Sen. Thad Cochran and tea party challenger Chris McDaniel braced Wednesday for a June 24 runoff in Mississippi’s Republican Senate primary, as both were falling just short of the majority needed to win.
With 99.5 percent of precincts reporting, McDaniel had 49.6 percent to Cochran’s 48.6 percent.
The tight race was a much-anticipated end to an epic battle between Cochran, 76, one of Washington’s savviest veteran insiders, and McDaniel, 41, a state senator with strong backing from tea party and national conservative groups.
Wednesday, their supporters quickly dug in.
“Should Mississippi go to a runoff, we will expect a vigorous debate about the future of our country over the next three weeks and we will continue to fully support Thad Cochran. We look forward to him emerging victorious in the runoff,” said Rob Collins, National Republican Senatorial Committee Executive Director.
McDaniel’s tea party backers were just as adamant. "Obviously, total victory was the preferred outcome, but what a showing by Chris McDaniel,” said Tea Party Patriots Citizens Fund Chairman Jenny Beth Martin. “He was written off by the media and attacked by the Establishment, yet here he stands on the cusp of making history. With all this momentum, I like his chances in three weeks.”
A June 24 runoff between the two would mean an even more expensive, noisy duel for the vote of the few thousand Mississippi voters who went with Carey. Chances were that many would head to McDaniel’s camp since they rejected the known incumbent, Cochran, on Tuesday.
“Whether it’s tomorrow, or whether it’s three weeks from now, we WILL stand victorious,” McDaniel said via Twitter.
Cochran was not expected to make any statement early Wednesday morning.
A McDaniel win could be a much-needed boost for the staggering tea party. After losses in such high-profile GOP primaries as Georgia and Kentucky this year, the tea party push to oust Cochran was seen as the last shot at a major upset of the establishment this year for the grassroots movement.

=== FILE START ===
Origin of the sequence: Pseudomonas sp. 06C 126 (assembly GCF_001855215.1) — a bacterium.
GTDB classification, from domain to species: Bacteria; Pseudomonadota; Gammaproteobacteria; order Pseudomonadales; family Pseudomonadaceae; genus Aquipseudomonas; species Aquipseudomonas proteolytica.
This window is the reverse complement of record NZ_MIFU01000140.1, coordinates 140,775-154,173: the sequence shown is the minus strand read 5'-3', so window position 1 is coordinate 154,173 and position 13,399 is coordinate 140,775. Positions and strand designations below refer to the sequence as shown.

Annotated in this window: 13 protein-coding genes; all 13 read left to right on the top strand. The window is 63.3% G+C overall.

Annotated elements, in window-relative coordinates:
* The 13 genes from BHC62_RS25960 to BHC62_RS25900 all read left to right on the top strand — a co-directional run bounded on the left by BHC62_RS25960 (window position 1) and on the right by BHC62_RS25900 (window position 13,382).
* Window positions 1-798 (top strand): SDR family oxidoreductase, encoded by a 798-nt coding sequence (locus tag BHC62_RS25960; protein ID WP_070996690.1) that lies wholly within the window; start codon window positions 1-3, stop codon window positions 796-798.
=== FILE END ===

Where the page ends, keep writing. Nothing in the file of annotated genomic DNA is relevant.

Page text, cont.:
McDaniel was challenging a legend.
As a senior member of the Senate Appropriations Committee, which reviews and decides trillion of dollars in federal funding, Cochran was an old-school pol who reveled in steering federal money to his state.
Constituents fondly remembered him for quickly funneling aid to Mississippi after Hurricane Katrina wrecked its coastline nine years ago. He had strong support from the vaunted party organization and is so well-known his campaign bus says “Thad” in big letters; no need to remind people of the senator’s last name.
Prominent state Republicans lined up to praise him. “Mississippians do not need to go far to see the work Sen. Cochran has accomplished for our state,” said Secretary of State Delbert Hosemann.
McDaniel had passion on his side. He hosted energetic rallies and welcomed support from conservative heroes such as Sarah Palin, the party’s 2008 vice presidential candidate, and Rick Santorum, who had strong support among arch-conservatives during his 2012 presidential bid.
McDaniel’s theme on his state bus tour was “Five Promises to Mississippi,” including conservative favorites such as a balanced budget amendment to the Constitution _ which has gone nowhere for years.
The Tea Party Patriots Citizens Fund put McDaniel’s appeal this way: “Unlike his opponent, Chris McDaniel has not been in the Senate since Richard Nixon was president, has not voted for literally tens of trillions of dollars of spending – ‘borrowed’ from our children and grandchildren – and has never voted to raise the debt ceiling.”
Cochran, whose 1978 election to the Senate marked the first time since Reconstruction that a Republican had won a statewide Mississippi office, countered with an all-star lineup vouching for his conservative credentials. He is, said Lt. Gov. Tate Reeves, “the father of the conservative Republican takeover of Mississippi.”
To the tea party, Cochran was an ideal symbol of the kind of politician it wants to dethrone. Tea party enthusiasts toppled a host of incumbents and establishment figures in 2010, a year after the grassroots effort began. That fall, it helped elect dozens of congressional candidates and became a driving force in Republican policy and politics.
The movement, though, also proved to be a spoiler. In at least five states, it helped nominate Senate candidates in 2010 and 2012 with images too extreme to win general elections. In each state, a Democrat won a seat that Republicans had hoped to win.
This year, the Republican establishment was more prepared for the tea party. It adopted some of the movement’s philosophy, notably tough measures to reduce the federal debt and an end to the 2010 Affordable Care Act. It made sure mainstream candidates were well-funded.
First up was North Carolina May 6, and House Speaker Thom Tillis easily defeated tea party favorite Greg Brannon.
The movement had more success May 13 when Midland University President Ben Sasse won the Nebraska Republican Senate nomination.
But it flunked its next big tests a week later, as tea party candidates were buried in Kentucky and Georgia Senate primaries as well as a pivotal Idaho House of Representatives contest.
Kentucky was a bitter blow. For some time, conservative insurgents had targeted Senate Republican leader Mitch McConnell, branding him too much of an insider and deal maker. McConnell wound up crushing businessman Matt Bevin in the May 20 primary.